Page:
FOUR broad type of enterprise legal structure

sole proprietorship, named sole trader in UK, is a business structure where the owner is fully liable for all the assets and debits of the business. In a sole proprietorship, all you really need to do is begin working. You don’t need to file any particular paperwork, just the usual licenses and permits that any other business needs to file. You are the chief cook and bottle washer and the sole responsibility for the success or failure of the business is in your hands. However, you are also personally responsible for paying business debts and income taxes. It can be a dangerous proposition, because if your business loses a lawsuit, doesn’t pay for goods or services or incurs other unpaid debt, you can lose your personal savings and possessions, including your house.


A C-Corporation, also known as a regular corporation, on the other hand is a business structure that is legally independent from its owners. There is no personal tax liability for its owners and it has a board of directors and shareholders. It is somewhat more complicated to set up than other business structures because it is established with your state’s authorities and must follow all the laws for corporations in that state.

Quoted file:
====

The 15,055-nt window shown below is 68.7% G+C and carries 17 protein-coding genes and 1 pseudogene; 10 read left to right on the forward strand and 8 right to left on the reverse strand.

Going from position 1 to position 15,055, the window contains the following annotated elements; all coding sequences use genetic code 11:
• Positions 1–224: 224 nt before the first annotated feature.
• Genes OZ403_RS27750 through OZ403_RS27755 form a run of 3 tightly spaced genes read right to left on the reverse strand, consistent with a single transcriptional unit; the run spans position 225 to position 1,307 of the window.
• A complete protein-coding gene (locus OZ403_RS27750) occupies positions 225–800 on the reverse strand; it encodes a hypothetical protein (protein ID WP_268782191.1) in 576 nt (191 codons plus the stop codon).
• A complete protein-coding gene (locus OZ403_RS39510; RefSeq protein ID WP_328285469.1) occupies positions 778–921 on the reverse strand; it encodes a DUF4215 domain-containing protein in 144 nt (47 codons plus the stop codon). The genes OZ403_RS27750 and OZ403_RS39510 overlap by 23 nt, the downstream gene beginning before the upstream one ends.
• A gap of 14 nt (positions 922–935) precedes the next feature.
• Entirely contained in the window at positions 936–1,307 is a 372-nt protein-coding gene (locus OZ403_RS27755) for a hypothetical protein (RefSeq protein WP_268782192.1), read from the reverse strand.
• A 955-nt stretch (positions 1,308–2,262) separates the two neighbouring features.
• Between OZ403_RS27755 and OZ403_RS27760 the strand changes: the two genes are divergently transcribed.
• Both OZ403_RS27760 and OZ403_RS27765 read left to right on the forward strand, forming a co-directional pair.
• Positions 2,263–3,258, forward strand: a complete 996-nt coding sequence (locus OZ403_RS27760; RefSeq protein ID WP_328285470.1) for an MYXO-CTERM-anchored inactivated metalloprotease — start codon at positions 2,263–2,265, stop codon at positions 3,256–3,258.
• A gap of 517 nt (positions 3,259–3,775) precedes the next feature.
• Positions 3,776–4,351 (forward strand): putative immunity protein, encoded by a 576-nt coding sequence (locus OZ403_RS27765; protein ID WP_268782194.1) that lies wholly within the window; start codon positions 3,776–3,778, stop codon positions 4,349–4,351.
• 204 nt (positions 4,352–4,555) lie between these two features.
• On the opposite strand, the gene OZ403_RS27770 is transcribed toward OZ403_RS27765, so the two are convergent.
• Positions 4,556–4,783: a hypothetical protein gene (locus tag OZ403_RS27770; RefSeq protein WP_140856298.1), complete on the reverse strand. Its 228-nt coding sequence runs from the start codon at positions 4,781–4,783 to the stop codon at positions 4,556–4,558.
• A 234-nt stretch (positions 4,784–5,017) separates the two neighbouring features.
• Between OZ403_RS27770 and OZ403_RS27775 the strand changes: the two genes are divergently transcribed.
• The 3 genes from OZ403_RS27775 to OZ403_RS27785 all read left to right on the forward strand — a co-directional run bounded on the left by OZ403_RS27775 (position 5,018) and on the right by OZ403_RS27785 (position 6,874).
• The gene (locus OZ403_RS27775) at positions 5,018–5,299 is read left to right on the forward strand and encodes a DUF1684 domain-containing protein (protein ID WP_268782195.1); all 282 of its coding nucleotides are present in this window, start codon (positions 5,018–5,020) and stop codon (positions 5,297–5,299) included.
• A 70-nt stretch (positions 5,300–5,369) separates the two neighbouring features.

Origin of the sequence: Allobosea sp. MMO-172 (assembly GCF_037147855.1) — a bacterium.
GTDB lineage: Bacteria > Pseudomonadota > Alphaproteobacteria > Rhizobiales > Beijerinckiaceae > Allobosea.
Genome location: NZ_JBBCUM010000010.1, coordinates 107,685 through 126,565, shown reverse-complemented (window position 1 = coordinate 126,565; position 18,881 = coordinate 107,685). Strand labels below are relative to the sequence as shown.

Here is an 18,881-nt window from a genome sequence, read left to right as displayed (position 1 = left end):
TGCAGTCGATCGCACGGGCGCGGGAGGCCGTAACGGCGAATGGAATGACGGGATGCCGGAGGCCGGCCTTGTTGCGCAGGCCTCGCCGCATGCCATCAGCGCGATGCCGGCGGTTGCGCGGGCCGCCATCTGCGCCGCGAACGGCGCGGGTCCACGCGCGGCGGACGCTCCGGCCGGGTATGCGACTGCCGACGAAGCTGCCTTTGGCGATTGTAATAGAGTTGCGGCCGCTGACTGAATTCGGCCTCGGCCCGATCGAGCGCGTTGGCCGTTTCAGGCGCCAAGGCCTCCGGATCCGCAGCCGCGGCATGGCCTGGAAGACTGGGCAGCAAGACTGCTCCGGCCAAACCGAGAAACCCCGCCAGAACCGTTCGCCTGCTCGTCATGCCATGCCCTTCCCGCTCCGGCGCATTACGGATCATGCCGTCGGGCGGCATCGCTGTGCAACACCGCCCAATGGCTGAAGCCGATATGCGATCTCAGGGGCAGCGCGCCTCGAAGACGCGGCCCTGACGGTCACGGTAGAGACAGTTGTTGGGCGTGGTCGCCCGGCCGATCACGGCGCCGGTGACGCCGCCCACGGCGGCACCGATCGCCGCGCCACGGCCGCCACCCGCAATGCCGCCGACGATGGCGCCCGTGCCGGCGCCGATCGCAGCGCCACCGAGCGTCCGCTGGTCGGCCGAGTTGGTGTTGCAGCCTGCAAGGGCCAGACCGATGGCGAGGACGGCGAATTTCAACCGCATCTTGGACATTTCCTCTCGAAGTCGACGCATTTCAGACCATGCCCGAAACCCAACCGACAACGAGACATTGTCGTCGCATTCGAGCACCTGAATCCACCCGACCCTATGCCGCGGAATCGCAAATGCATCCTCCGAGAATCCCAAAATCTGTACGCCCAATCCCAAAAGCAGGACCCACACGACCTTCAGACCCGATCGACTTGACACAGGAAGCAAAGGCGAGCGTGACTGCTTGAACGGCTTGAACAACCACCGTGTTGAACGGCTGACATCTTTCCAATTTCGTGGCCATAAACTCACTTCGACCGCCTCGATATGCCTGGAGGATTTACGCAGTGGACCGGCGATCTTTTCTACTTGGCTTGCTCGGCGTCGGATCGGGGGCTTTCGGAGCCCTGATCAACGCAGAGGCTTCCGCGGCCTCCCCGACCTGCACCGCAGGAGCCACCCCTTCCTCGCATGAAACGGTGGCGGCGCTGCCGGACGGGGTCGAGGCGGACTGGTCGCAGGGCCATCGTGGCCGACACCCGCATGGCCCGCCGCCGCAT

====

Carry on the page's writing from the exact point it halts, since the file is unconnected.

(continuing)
There are many tax advantages to forming a C-Corp, including the fact that all income is taxed at the corporate rate before it is distributed to shareholders and owners. Your C-Corp is eligible for many tax deductions, including salaries, rents, repairs and maintenance, profit sharing and benefits plans.


A partnership is a type of business entity in which partners (owners) share with each other the profits or losses of the business undertaking in which all have invested. However, depending on the partnership structure and the jurisdiction in which it operates, owners of a partnership may be exposed to greater personal liability than they would as shareholders of a corporation.

Limited liability is a concept whereby a person’s financial liability is limited to a fixed sum, most commonly the value of a person’s investment in a company or partnership with limited liability. A shareholder in a limited company is not personally liable for any of the debts of the company, other than for the value of his investment in that company.

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